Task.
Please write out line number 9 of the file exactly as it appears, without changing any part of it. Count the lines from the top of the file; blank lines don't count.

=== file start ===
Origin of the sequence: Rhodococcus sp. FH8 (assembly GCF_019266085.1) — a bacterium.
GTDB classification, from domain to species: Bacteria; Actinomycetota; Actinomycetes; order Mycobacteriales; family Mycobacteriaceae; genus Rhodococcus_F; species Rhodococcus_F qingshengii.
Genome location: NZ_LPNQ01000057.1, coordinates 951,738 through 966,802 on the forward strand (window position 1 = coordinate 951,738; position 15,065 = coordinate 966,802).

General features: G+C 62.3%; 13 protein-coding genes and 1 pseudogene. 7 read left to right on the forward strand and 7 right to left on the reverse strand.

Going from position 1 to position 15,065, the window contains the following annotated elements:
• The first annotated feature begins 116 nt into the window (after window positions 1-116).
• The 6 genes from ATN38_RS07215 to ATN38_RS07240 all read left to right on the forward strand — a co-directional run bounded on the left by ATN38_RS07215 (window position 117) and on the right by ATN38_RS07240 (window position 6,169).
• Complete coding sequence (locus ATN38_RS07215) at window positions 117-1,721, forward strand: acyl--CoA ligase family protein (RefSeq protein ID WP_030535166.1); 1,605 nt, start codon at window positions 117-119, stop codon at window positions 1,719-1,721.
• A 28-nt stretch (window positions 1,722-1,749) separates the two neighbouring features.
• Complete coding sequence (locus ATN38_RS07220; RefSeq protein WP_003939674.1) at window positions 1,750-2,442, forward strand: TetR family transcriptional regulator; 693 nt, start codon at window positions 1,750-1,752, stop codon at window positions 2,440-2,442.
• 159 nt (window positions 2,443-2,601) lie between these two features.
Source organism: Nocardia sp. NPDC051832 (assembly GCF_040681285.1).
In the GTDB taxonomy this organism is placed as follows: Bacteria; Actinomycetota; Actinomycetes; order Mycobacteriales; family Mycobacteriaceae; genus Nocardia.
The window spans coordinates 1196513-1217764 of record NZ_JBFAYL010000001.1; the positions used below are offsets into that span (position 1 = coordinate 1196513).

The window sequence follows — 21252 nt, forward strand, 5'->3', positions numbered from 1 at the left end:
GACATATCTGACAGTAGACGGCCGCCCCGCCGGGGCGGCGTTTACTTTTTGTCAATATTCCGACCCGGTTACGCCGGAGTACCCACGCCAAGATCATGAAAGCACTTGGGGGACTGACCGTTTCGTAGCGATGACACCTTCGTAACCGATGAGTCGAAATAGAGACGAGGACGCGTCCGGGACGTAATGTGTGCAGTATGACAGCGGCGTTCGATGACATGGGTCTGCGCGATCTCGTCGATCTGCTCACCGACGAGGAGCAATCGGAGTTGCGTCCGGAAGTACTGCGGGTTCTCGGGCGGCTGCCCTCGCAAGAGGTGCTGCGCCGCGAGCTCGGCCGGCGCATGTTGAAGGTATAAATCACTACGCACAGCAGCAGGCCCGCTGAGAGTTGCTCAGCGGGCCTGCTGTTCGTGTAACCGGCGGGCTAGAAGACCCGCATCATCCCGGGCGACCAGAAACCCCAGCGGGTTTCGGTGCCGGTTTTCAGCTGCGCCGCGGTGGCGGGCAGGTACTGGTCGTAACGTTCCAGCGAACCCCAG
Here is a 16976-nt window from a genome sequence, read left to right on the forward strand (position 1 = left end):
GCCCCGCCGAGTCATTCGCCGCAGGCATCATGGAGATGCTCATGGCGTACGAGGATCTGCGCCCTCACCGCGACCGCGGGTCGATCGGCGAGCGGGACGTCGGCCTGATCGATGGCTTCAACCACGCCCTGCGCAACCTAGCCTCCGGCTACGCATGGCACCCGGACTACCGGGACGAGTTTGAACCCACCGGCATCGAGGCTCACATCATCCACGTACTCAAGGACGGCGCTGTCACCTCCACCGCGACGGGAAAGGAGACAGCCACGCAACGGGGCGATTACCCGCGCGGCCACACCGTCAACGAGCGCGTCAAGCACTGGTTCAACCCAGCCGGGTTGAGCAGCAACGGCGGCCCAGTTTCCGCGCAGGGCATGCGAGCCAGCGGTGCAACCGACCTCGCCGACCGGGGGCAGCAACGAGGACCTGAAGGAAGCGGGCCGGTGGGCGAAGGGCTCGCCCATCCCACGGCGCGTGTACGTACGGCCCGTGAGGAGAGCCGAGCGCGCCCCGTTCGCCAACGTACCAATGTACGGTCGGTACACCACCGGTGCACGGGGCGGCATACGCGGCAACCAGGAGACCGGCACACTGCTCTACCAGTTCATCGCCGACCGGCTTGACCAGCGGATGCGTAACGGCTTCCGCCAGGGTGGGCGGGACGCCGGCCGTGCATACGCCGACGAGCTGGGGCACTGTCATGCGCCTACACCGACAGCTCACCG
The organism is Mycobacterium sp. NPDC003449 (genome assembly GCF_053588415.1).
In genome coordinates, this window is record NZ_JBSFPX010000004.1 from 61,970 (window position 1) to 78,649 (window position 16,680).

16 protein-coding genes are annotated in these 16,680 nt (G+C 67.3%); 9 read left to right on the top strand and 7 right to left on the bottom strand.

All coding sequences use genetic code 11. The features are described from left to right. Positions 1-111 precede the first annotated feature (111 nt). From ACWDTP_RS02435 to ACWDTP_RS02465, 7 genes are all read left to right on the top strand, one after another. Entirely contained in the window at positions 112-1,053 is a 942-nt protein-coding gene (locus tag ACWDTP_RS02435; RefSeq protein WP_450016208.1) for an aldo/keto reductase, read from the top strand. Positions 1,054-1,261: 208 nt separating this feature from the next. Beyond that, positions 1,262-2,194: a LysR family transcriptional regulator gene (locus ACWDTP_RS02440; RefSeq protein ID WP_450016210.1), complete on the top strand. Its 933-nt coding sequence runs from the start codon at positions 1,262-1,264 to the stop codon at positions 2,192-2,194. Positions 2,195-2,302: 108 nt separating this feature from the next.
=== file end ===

• A 28-nt stretch (window positions 1,722-1,749) separates the two neighbouring features.